Pew poll: Obama widens lead nationally

President Obama has widened his lead to 7 percentage points over Mitt Romney nationally, according to a Pew Research survey released on Thursday.

Obama took 50 percent in the poll, compared to Romney, at 43 percent. Obama led by 4 percentage points, 50 to 46, in the same poll from June.

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Despite recent poor economic news, Romney has been unable to capitalize on the question of who is better equipped to handle jobs and the economy. The former Massachusetts governor has staked his campaign on arguing that his experience in the private sector makes him better equipped to handle the economy, and has blamed sluggish economic growth on what he says are Obama’s failed economic policies.

The economy added only 80,000 jobs in June, below the forecasts of most economists, and the unemployment rate remained stuck at 8.2 percent.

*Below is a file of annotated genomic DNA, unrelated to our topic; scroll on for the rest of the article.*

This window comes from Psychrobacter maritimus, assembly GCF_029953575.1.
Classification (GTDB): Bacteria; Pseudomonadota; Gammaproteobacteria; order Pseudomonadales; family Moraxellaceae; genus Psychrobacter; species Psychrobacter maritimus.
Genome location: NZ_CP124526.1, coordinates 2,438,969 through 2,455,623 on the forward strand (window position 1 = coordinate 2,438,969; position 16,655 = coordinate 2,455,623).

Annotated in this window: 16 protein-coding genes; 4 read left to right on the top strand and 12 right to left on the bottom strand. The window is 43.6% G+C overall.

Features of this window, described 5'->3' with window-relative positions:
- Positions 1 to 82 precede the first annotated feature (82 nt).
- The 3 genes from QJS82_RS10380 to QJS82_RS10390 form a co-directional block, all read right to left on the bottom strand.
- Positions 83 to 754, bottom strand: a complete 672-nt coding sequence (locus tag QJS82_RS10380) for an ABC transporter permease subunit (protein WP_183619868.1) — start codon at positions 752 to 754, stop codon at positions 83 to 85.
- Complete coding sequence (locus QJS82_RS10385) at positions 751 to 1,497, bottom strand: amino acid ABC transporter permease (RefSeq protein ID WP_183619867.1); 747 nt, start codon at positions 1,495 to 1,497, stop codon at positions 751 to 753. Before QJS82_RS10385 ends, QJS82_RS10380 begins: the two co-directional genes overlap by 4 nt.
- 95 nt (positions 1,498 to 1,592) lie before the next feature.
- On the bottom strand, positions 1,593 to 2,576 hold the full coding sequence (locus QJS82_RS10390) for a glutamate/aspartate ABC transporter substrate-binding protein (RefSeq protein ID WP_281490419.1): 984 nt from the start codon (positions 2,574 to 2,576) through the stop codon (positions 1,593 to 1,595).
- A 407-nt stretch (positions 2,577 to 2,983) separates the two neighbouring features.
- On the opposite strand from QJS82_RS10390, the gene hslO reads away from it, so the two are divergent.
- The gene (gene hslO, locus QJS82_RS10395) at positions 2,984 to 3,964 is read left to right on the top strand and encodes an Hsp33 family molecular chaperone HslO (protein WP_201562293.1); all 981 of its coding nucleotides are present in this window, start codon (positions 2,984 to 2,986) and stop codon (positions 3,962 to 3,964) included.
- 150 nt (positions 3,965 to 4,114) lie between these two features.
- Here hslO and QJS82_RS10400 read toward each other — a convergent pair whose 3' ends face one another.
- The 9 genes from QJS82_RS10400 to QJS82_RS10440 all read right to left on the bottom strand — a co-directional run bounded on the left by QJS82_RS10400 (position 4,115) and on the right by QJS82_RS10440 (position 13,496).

But according to Pew, Romney is losing ground on these fronts. Obama leads Romney 48 to 42 percent on who would be better for the economy – a 14-point swing from June, when Romney led by 8 on that issue.

Obama also leads Romney 46 to 42 percent on the question of who will do better in improving the job situation. The only issue where Romney polled better than Obama was on reducing the deficit, where Romney has a sizable lead of 50 to 36 percent.

Romney also suffers from an enthusiasm gap — something that plagued him throughout the Republican primaries — with only 34 percent of his supporters saying they support him strongly, compared to 64 percent for Obama.

The Pew poll of 2,373 voters was conducted from June 28-July 9.